pretty fresh. They are used for communications with your desktop.

    No idea on the *xpi files.

    If you want it TEMPORARY, you could put a
    /bin/rm $HOME/tmp
    /bin/mkdir $HOME/tmp

    in $HOME/.bash_logout

    Downside is when you are working in root, log into root again and
    exit.


  5. Re: files in tmp. paranoid

    On 28 Feb 2007 23:03:55 GMT, Bit Twister wrote:

    Whoops.
    If you want it TEMPORARY, you could put a
    /bin/rm -r $HOME/tmp
    /bin/mkdir $HOME/tmp

    in $HOME/.bash_logout

    Downside is when you are working in root, log into root again and
    exit.

  6. Re: files in tmp. paranoid

    David W. Hodgins wrote:

    > On Wed, 28 Feb 2007 17:40:56 -0500, waz wrote:
    >
    >> I thought tmp was TEMPORARY. Why are things being stored in here
    >> permanently?

    >
    > You can safely delete anything in /tmp, as long as it is not
    > currently in use.
    >
    > I periodically (as root) run "telinit 1" to switch to run level 1,
    > delete anything in /tmp, and then reboot. You also have the
    > option of changing /tmp to use ram by changing the /etc/fstab to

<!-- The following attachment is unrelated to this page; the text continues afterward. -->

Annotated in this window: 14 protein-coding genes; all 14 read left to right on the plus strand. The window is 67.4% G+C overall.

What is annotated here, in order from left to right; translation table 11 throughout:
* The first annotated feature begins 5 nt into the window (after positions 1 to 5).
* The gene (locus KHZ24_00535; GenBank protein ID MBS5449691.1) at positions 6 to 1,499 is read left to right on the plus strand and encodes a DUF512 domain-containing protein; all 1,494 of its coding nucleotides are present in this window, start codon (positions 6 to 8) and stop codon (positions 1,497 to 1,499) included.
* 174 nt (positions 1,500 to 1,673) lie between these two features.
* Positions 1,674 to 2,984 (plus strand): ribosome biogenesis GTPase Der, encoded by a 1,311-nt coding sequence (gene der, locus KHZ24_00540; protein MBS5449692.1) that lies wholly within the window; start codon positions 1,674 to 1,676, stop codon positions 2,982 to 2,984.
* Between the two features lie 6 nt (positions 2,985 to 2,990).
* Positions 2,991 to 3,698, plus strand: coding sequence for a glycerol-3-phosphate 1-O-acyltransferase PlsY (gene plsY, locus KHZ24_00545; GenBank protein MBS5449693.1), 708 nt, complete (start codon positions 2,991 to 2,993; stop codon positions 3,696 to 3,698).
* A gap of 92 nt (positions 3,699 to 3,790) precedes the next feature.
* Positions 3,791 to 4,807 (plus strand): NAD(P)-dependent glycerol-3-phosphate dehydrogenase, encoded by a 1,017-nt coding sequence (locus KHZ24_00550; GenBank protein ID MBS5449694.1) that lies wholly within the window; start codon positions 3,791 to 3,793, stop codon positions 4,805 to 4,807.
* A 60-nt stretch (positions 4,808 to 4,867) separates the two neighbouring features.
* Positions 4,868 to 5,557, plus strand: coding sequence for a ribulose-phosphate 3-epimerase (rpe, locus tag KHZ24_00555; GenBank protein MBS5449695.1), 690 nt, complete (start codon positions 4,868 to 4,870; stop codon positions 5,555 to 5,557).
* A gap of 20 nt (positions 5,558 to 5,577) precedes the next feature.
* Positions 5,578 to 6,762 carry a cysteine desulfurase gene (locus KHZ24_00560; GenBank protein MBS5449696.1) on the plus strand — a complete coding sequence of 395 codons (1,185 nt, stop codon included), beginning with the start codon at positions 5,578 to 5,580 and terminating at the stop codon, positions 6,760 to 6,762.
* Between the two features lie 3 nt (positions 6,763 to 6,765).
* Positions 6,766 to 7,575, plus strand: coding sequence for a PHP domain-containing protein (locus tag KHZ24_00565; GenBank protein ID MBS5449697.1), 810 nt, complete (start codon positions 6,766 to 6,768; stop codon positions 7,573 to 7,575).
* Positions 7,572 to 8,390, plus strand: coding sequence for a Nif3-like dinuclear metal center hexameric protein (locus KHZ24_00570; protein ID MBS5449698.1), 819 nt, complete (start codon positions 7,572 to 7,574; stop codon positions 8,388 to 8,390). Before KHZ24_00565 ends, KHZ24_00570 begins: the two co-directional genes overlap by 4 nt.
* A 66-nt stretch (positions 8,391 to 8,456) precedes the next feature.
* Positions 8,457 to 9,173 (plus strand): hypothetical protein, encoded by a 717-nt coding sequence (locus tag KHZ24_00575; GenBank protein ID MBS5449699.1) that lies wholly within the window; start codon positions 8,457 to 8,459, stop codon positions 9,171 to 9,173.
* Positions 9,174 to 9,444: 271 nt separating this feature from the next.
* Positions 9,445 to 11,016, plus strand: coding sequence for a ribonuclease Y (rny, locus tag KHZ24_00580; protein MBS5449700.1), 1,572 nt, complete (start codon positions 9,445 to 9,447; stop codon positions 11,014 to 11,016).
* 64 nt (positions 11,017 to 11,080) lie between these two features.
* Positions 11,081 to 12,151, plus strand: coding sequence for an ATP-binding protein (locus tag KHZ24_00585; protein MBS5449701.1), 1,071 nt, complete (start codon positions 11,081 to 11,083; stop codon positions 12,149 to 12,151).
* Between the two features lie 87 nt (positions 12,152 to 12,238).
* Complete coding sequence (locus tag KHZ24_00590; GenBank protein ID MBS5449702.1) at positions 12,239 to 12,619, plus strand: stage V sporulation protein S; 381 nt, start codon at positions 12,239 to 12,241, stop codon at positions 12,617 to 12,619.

> none /tmp tmpfs auto,nouser 0 0
    > in which case it's gone whenever you reboot.
    >
    > Regards, Dave Hodgins
    >


    I've got tmpwatch installed & a daily cron job set up as follows:

    #!/bin/sh

    [ -f /etc/sysconfig/tmpwatch ] && . /etc/sysconfig/tmpwatch

    /usr/sbin/tmpwatch $TMPWATCH_EXCLUDES
    240 /tmp /var/tmp /home/seaeagle/tmp /home/seaeagle/.thumbnails

    [ -f /etc/sysconfig/i18n ] && . /etc/sysconfig/i18n
    if [ -d /usr/share/man/$LANG/ ] && [ -d /var/catman/$LANG/ ]; then
    /usr/sbin/tmpwatch -f 240 /var/catman/{X11R6/cat?,cat?,local/cat?
    $LANG/cat?}
    else
    /usr/sbin/tmpwatch -f 240 /var/catman/{X11R6/cat?,cat?,local/cat?}
    fi

    It deletes all files in the above folders that have not been accessed for
    more than 10 days.

    If you've already got tmpwatch installed (I think it is automatically when
    you install Mandriva), then you may just need to go to your /etc/cron.daily
    folder & edit the tmpwatch.cron file (it may be in weekly - I can't
    remember if I moved to run as a daily job).

    Don't delete "$TMPWATCH_EXCLUDES" - it is a configuration file containing
    directories to be excluded from file deletion.

    I've also got a weekly cron job with the following lines to clear out my
    trash folders:

    #!/bin/bash
    # cleanup
    rm -rf /home/seaeagle/.local/share/Trash/files
    rm -rf /home/seaeagle/.local/share/Trash/info

    (obviously seaeagle is my logon name).